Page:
Planning for Medicare might be something you would like to avoid; but if you are anywhere near age 65, then understanding how Medicare works, and knowing how to get the most out of it, is one of the most important tasks you’ll undertake. Take the time to explore your options and plan ahead; you’ll go a long way toward managing your retirement health care expenses. To that end, here are five things to know about Medicare planning.
Understand Medicare’s Parts
Medicare has three basic parts:
- Part A, the hospital insurance portion, covers medical services when you are in a hospital or a skilled nursing facility (SNF). Medicare Part A usually does not have a premium.
- Part B, also known as medical insurance, covers doctor visits, outpatient services, lab tests, home healthcare, durable medical equipment and more. Medicare Part B usually has a monthly premium.
- Part D is optional prescription drug coverage and includes insulin supplies. Medicare Part D usually has a premium.
Know How to Get Your Medicare Benefits
You generally have two ways to receive your Medicare benefits. You can enroll in Traditional (Original) Medicare (Parts A, B and optional D). If you do this, then you can also enroll in a Medicare Supplement plan, sometimes called Medigap, to help pay for costs not covered by Original Medicare. Original Medicare offers flexibility and when combined with the right Medigap plan, can significantly reduce your out-of-pocket health care expenses.
Or you can enroll in a Medicare Advantage plan. This rolls all of your Medicare benefits – Parts A, B and optional D – into one plan. Private insurance companies sell these kinds of plans. They are sometimes called Part C. By law, they must provide the same coverage as Parts A and B. In many cases, they provide much more. Since these plans are usually HMOs, you must receive your care from inside the plan’s network. Your choice of doctors, hospitals, and pharmacies may be limited; but your monthly premiums are often lower than with Original Medicare.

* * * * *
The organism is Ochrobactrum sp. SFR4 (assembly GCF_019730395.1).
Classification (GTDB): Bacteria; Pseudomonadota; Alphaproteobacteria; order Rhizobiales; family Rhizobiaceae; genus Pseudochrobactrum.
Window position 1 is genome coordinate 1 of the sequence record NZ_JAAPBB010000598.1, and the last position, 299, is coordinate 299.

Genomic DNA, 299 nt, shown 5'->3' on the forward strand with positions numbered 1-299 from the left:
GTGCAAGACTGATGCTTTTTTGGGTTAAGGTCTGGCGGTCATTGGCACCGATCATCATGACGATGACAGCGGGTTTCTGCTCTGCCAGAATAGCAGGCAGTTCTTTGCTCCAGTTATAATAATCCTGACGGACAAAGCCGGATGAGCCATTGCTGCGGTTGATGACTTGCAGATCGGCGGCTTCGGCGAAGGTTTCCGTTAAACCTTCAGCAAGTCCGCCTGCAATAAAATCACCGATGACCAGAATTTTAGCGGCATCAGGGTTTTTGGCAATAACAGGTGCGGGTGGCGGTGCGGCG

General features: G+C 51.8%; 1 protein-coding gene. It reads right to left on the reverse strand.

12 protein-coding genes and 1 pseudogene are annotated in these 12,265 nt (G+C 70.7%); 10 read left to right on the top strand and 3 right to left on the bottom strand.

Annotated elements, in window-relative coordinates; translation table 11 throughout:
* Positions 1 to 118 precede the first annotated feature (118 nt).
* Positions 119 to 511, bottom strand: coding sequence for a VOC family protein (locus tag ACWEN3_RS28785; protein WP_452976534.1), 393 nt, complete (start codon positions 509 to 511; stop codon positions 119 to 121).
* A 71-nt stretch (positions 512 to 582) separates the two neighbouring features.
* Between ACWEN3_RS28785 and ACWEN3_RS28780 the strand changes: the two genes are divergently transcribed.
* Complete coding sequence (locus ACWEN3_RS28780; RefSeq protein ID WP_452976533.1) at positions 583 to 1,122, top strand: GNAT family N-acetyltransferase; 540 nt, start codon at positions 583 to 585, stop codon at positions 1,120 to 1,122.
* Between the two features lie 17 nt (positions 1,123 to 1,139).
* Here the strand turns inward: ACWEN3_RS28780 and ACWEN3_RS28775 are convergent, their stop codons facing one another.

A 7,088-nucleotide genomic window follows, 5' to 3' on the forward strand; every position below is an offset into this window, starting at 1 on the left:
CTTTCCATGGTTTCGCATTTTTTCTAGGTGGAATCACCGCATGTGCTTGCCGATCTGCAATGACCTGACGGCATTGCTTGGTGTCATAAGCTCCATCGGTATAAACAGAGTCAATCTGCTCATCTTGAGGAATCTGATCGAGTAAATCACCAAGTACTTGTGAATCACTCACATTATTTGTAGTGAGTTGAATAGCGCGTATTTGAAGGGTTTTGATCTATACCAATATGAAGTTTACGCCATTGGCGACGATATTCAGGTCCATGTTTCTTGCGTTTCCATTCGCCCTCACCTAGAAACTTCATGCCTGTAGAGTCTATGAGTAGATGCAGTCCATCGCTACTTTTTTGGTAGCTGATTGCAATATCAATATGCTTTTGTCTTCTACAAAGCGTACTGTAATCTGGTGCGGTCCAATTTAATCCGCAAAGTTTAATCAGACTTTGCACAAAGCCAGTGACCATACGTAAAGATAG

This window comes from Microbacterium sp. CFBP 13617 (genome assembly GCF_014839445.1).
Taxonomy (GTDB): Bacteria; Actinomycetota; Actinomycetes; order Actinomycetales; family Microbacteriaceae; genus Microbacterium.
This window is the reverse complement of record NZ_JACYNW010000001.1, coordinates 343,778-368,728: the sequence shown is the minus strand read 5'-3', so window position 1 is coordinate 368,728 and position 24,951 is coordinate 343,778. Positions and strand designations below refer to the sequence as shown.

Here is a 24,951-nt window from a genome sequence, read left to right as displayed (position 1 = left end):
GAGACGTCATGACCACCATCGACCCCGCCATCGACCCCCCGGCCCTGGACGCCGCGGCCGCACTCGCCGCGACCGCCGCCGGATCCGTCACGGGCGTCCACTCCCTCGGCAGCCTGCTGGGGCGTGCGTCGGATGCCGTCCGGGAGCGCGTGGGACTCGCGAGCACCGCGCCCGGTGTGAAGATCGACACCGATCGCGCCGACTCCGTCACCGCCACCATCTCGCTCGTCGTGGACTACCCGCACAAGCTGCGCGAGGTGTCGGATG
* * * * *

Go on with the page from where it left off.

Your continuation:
Understand What Medicare Covers and What it Does Not
Medicare covers quite a bit, everything from hospital care to lab tests. There are some things, though, that it does not cover, including home health care, vision tests and procedures, hearing tests, dental costs, alternative medicines and some prescriptions, including fertility drugs and weight loss pills.
Know What Costs to Expect
Planning for Medicare also involves understanding Medicare’s deductibles and premiums. For most people, Medicare’s Part A is free, but it has a deductible of $1,364 in 2019. This deductible is applied per benefit period, which begins when you are admitted to a hospital or a SNF and ends when you have not received inpatient care for 60 days in a row.
Part B has a monthly premium – $135.50 for most people in 2019 — and it has a $185 deductible. After the deductible, Original Medicare pays 80% of most products and services. The other 20% is up to you or your Medigap plan.
For 2019, the average monthly Part D premium is $33.19, but premiums vary via plan, region of the country and more.
Know, too, that a Medicare Advantage plan will cap your out-of-pocket spending. The most common 2019 Medicare Advantage plan out-of-pocket limits range from $3,400 to $6,700, depending on the plan. Once you have reached your annual limit, then your medical services are covered for the rest of the year at no cost to you. About a third of Medicare recipients are enrolled in a Medicare Advantage plan.
Enroll on Time
If you are receiving Social Security benefits at age 65, then you are automatically enrolled in Medicare. If you are not receiving Social Security benefits at age 65, then you will have to manually enroll in Medicare and can do so within the three months leading up to your 65th birthday, during your birthday month or within the three months after your birthday. People who enroll late may have to pay higher premiums so pay attention as age 65 approaches.
Medicare is complicated. It takes planning and foresight to ensure that you make the right decisions at the right time to get the most out of it for the rest of your life. This means understanding Medicare’s parts and the differences between Original Medicare and Medicare Advantage, knowing what Medicare covers and what it does not cover, understanding the deductibles and premiums and making sure you enroll on time. If the process seems overwhelming, then contact us so we can guide you through it, map out a plan and make sure all your bases are covered. Our firm is standing by and looks forward to working with you.